My View: Skirting round the issues of what girls should be wearing

It's a funny thing, fashion, and nowhere more so than at British state secondary schools where, for the past 30 years at least, we've have seen the lot – long ties, short ties, drainpipes, baggy trousers, platforms, voluminous jumpers, the lot. And then, of course, there are the skirts – mini skirts, maxi skirts, hobble skirts, pencil skirts.

At the moment, the fashion is for short skirts, and it's something St Aidan's CE High School, in Harrogate, is taking a dim view of, so much so that it has banned skirts altogether for the 15s and under, saying that they are a "risk" for this age group and they now have to wear trousers instead.

I can almost hear the collective teen wail from a mile way. I live in Harrogate and, yes, I do smile at the skirts of the St Aidan's girls, and of the girls at most schools in the area (as for the boys' dropped-waist pants, these are hysterical, but that's another story). In general, though, the girls seem to wear demure opaque tights and are certainly not showing their pants (they leave that to the boys).

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Now the St Aidan's girls have started a Save Our Skirts campaign on Facebook, and who can blame them? Have you seen the woeful state of girls' school trousers? They are vile – an affront to decent dressing, often made in a sticky, stretchy fabric that soon looks saggy, baggy and downright slovenly.

At all schools, the girls in above-the-knee skirts and opaque tights look far smarter than those in shapeless trousers.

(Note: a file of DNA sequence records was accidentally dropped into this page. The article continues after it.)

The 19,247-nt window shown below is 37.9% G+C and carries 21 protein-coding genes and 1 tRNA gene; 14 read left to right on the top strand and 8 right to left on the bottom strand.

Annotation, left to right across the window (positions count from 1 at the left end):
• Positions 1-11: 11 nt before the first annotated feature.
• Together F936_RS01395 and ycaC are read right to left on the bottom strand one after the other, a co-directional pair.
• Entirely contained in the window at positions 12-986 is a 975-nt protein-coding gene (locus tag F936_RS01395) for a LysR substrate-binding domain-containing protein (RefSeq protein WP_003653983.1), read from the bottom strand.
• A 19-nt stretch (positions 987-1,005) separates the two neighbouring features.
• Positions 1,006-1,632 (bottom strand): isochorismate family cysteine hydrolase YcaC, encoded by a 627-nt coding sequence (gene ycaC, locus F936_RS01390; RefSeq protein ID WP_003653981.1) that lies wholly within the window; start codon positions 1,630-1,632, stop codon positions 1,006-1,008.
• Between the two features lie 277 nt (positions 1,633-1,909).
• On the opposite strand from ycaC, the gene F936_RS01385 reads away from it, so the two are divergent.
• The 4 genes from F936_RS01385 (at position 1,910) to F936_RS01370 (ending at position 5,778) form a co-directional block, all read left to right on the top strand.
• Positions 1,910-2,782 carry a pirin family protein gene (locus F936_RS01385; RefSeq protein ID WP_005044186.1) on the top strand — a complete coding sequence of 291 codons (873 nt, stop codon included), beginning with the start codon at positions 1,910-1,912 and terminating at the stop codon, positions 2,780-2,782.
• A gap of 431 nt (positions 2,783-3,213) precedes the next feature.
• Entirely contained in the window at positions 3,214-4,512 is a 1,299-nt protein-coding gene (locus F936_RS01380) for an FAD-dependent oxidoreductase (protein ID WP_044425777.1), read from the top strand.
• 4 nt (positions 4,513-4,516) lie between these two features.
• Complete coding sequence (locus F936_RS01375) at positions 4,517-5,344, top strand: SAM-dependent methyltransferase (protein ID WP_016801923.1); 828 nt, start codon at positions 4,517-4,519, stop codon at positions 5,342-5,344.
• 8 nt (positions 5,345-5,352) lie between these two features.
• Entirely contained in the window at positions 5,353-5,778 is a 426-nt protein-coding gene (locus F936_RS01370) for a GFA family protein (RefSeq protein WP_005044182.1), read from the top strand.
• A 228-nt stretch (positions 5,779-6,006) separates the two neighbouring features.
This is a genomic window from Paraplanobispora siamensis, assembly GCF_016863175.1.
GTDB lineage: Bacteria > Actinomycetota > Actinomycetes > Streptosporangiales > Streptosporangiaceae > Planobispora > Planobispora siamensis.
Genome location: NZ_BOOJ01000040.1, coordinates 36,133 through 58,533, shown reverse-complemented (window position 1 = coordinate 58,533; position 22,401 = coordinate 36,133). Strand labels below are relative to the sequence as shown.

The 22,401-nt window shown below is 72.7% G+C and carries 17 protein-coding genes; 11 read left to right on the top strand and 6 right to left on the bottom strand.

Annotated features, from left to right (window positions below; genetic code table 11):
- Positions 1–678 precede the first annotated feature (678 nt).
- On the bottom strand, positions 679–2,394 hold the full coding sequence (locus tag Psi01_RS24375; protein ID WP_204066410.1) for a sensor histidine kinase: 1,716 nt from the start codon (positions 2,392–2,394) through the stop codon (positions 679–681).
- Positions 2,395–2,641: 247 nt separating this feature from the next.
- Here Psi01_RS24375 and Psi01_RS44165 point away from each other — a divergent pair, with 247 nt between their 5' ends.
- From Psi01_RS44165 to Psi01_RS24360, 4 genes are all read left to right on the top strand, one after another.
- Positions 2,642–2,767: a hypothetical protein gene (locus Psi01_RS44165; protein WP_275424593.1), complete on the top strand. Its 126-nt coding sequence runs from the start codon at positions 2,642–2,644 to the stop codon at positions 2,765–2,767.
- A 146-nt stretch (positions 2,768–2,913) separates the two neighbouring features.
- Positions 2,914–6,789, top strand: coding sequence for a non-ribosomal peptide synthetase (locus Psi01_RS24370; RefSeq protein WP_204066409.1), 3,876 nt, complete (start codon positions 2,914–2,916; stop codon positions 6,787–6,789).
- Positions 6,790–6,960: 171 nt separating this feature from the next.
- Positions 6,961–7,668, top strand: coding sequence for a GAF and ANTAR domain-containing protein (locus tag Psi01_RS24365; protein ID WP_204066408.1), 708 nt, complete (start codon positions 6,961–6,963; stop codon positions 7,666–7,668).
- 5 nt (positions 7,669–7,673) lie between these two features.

What next? Many schools already have a make-up ban, with teachers waiting round every corner with face wipes. I went to a parents' evening where one (male) teacher expressed his opinion that girls should be kept "fresh-faced for as long as possible", leading me to suspect he had a problem with not just the under-15s putting "muck" on their face.

What message is all this sending to our girls? That they don't deserve to be taken seriously if they wear make-up? That their intelligence and integrity are linked directly to their hemline?

Make-up and fashion are highly enjoyable interests for many teenage girls, and, compared to drugs, drinking, smoking and fighting, they are pretty harmless ones.

St Aidan's says the girls are "at risk" in short skirts. At risk of what, exactly? If there are men going around Harrogate harassing teenage girls in short skirts, then that is a matter for the police.

If the worry is that boys at school might feel encouraged to behave inappropriately, then it's a perfect opportunity to show them that women are allowed to dress exactly as they choose and that appearance is not a reason to disrespect them or make judgments about them.

And that's a lesson that some teachers still need to learn, too.